An Insulin-loaded Nanoparticle and the Method for Preparing Thereof

Case ID:
C14452
Disclosure Date:
11/11/2016
Description:
Unmet Need:
Repeated injections of insulin is the standard of care for treating Type 1 diabetes, and essential for control and management of Type 2 diabetes. Drawbacks of this treatment include poor patient compliance, discomfort, and an impaired lifestyle, and hypoglycemia. Oral administration of insulin, if successful, could deliver insulin such that it mimics the natural process of insulin metabolism, avoiding the hypoglycemia and discomfort associated with injections. Therefore, there is an unmet need to overcome the challenges associated with oral delivery of insulin, including, insulin degradation in the stomach, and low oral bioavailability of insulin due to inability to absorb through the intestines.
 
Technical Overview:
JHU researchers have developed a new optimized method to make and manufacture nanoparticles (NPs) appropriate for oral delivery of insulin. NPs have recently been identified as a promising platform for oral delivery of insulin.  Chitosan (CS) is a carrier for delivery of proteins and nucleic acids by forming polyelectrolyte complex nanoparticles. Production of these nanoparticles with controlled quality in a scalable manner is critical for the clinical translation. Currently available batch-mode mixing methods face significant challenges in scaling up while maintaining size control and uniformity. JHU researchers have developed a new method, termed flash nano-complexation (FNC), which is capable of achieving scalable and continuous production of complex nanoparticles by infusing CS, tripolyphosphate (TPP), and insulin together. This FNC method not only allows for generating more uniform nanoparticles with narrow size distribution and higher encapsulation efficiency (90%) compared with batch-mixing methods, but also enables control of nanoparticle size to as small as 45 nm by tuning flow rate and Reynolds number. Experiments using this new method, showed that smaller nanoparticles produced by FNC method were more effective than larger particles in delivering insulin and controlling blood glucose level through oral administration in Type 1 diabetes rats. This easy, reproducible and efficient FNC technique can be readily extended to prepare a wide range of polyelectrolyte complex nanoparticles.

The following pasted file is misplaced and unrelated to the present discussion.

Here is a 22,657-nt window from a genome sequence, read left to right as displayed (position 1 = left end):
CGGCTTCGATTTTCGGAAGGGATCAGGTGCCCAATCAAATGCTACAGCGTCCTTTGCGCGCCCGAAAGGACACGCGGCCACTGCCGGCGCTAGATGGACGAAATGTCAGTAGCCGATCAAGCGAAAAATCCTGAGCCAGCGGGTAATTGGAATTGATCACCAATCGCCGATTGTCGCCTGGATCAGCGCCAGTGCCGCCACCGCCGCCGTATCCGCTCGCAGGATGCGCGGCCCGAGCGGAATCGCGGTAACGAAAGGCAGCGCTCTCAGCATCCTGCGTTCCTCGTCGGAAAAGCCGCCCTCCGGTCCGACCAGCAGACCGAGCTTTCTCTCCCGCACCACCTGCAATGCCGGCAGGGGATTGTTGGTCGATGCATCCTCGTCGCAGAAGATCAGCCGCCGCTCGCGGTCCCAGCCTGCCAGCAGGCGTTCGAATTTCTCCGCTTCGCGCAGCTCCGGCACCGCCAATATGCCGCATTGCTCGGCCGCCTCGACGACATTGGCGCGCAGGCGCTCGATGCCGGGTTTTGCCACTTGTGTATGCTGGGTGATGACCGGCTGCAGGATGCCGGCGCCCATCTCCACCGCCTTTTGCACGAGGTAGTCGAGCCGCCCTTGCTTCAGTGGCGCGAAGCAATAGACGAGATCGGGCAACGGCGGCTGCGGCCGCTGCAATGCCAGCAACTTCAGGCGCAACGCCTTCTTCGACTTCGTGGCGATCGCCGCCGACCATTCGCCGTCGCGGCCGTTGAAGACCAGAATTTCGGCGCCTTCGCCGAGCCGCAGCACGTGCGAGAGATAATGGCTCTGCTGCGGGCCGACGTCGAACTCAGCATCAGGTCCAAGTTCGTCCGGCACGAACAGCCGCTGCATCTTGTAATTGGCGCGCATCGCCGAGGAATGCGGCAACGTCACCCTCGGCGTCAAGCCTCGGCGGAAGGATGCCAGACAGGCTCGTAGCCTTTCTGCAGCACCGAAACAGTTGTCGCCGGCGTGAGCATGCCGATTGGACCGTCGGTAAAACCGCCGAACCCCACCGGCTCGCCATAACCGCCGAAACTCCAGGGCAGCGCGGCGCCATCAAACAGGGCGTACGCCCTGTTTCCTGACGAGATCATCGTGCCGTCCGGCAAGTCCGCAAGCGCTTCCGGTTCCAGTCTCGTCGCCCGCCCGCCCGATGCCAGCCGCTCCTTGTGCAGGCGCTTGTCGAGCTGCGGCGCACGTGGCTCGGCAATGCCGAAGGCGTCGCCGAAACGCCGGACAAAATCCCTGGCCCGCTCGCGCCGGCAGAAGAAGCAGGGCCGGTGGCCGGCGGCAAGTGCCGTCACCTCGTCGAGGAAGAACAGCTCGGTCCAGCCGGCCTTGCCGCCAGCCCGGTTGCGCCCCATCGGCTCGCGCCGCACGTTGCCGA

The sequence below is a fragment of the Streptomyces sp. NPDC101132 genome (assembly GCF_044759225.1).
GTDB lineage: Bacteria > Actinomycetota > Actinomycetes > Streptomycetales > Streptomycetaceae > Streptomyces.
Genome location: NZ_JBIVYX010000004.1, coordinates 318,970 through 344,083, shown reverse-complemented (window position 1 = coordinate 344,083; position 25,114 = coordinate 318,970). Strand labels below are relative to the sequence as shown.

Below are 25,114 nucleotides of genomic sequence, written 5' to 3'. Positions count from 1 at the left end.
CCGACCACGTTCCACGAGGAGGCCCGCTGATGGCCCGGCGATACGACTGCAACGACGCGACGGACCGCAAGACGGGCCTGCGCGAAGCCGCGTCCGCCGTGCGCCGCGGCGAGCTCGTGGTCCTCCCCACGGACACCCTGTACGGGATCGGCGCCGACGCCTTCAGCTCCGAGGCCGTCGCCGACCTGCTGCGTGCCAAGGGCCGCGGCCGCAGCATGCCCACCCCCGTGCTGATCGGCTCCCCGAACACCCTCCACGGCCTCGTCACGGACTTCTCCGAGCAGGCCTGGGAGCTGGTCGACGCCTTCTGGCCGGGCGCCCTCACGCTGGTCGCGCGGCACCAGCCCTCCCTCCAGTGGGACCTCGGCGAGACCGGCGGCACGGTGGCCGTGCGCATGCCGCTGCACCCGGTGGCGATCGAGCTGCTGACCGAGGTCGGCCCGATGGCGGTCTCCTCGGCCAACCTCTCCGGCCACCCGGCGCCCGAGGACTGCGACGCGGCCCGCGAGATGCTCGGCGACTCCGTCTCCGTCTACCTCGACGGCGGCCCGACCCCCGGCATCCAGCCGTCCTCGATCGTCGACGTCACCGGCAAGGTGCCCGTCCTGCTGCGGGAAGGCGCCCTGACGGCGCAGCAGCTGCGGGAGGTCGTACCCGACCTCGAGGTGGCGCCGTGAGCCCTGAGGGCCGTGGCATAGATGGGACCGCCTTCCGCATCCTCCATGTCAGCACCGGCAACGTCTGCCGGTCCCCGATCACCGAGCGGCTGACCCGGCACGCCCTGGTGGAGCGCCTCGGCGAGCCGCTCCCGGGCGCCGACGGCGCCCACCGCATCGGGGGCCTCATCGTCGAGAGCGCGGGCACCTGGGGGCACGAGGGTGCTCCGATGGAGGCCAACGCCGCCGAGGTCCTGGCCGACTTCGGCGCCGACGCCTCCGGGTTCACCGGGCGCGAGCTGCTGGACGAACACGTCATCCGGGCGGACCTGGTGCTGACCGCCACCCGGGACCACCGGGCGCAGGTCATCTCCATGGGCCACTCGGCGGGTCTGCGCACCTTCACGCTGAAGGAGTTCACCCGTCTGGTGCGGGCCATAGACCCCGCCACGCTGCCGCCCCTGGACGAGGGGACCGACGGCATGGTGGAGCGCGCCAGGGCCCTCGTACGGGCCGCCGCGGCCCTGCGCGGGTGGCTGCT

Stage of Development:
Preclinical
 
Publication(s):
Not available at this time.
 
Patent Information:
Title App Type Country Serial No. Patent No. File Date Issued Date Expire Date Patent Status
An Insulin-loaded Nanoparticle and the Method for Preparing Thereof PCT: Patent Cooperation Treaty PCT PCT/US2017/014080   1/19/2017   7/19/2019 Pending
Inventors:
Category(s):
For Information, Contact:
Jon Gottlieb
jgottl10@jhu.edu
410-614-0300
Save This Technology:
2017 © Johns Hopkins Technology Ventures. All Rights Reserved. Powered by Inteum